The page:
WHEN YOU GET hired to play at a Christmas party, you go into the gig with certain expectations. The most important thing is to remember who you are playing for and to get along with the organizers. Everything else takes care of itself.
On Friday night I was at the Dick Brothers Brewery in Quincy for the first time, playing for a local medical company. There were maybe 60 people there. The owner was very clear what he wanted - easy listening and background music. In that way, the gig was easy, because I wasn't worried about killing myself to please the crowd.
It was just me and my guitar, with a few Christmas songs, lots of my mom's favorite tunes from the 60s and 70s, and even some originals. I kept the stage banter to a bare minimum. There were people watching and even singing along on a few songs, but this was a very social occasion my job was to be barely heard and not get in the way.
So it was a fun show, because it was very laid back and nobody complained or asked if I could play Freebird. And the owner was thrilled. The venue was spectacular. Everybody was happy. Success!
Saturday night The Cheeseburgers were up in Hamilton for another private party. We were hired last year and couldn't play because of weather issues, so this year we were determined to play hard and give them a good show.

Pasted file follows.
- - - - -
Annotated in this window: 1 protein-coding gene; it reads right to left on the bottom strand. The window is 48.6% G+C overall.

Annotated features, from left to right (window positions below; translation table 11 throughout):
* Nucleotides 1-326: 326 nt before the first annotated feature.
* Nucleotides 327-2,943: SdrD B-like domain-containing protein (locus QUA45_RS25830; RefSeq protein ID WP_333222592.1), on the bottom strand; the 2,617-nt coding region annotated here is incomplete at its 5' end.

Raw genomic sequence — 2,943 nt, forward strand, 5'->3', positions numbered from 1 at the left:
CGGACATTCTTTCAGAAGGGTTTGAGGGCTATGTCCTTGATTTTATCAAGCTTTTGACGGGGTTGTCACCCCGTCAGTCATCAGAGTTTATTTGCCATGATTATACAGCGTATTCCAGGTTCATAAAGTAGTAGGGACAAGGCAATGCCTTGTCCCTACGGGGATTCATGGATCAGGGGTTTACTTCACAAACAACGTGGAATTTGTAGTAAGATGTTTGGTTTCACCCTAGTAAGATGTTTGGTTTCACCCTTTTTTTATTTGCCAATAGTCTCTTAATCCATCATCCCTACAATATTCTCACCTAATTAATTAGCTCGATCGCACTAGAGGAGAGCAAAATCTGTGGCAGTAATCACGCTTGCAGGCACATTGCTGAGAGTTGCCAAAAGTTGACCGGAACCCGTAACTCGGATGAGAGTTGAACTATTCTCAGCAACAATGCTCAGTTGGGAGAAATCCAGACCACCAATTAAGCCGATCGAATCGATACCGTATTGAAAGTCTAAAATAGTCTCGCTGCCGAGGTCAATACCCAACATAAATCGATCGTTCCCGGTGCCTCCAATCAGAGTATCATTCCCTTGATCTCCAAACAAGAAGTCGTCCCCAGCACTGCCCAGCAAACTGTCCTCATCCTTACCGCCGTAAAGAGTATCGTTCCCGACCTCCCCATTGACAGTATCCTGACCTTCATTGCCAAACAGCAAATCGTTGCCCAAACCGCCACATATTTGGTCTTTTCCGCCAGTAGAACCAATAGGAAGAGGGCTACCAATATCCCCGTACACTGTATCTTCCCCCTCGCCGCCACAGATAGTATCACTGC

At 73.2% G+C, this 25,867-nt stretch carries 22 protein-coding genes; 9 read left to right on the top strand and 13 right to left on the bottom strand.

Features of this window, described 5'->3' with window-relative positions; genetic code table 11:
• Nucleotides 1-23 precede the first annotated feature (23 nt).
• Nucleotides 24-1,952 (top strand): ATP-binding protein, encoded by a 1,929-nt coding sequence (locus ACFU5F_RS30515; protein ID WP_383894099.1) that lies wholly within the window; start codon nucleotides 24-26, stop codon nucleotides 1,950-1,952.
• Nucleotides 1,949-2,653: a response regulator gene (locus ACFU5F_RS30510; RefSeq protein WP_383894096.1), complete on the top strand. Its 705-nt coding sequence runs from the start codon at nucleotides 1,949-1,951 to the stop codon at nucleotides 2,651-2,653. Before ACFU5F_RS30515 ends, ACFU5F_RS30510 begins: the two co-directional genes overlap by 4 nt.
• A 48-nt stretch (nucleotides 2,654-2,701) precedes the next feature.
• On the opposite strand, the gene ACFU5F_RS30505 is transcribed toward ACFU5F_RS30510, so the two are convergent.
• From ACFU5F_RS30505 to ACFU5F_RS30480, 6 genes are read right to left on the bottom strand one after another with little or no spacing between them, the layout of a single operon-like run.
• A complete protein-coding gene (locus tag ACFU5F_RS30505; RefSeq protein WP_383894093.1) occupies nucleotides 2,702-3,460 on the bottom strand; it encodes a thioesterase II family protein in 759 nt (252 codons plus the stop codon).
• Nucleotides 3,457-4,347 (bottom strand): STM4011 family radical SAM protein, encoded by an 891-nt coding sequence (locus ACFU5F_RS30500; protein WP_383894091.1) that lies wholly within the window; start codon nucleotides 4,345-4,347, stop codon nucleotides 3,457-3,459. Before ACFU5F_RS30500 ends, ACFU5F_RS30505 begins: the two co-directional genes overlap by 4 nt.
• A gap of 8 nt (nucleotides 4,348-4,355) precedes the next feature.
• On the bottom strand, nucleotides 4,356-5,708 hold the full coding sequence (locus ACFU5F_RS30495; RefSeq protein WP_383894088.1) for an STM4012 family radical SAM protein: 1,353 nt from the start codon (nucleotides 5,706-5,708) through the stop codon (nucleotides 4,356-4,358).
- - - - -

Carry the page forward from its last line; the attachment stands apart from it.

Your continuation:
There were about 100 people there at the beginning. Half left before the first set was done. That doesn't bother me, and maybe our classic rock stuff isn't for everybody, and maybe people were tired and didn't want to be up late on a Saturday night. But if I worked for this company and decided not to be there, well, so be it. The company went to a lot of trouble and expense to put the party on, and we had a great time.
We did have the obligatory "You guys are too loud" comment. This guy had too much to drink already and sort of blabbed for a while, so I thanked him and eventually he wobbled away. We did adjust things and it got better as we went along. One of the women who hired us was standing there and didn't say a word - she was fine with the volume.
It was also our final show with bass player Brad Fletcher, who is leaving due to family obligations. No worries - we have another
bassist lined up and we are booking full steam ahead for 2020.
Cori and I have five more shows before January rolls around, so let's continue rocking December away and make Christmas merrier.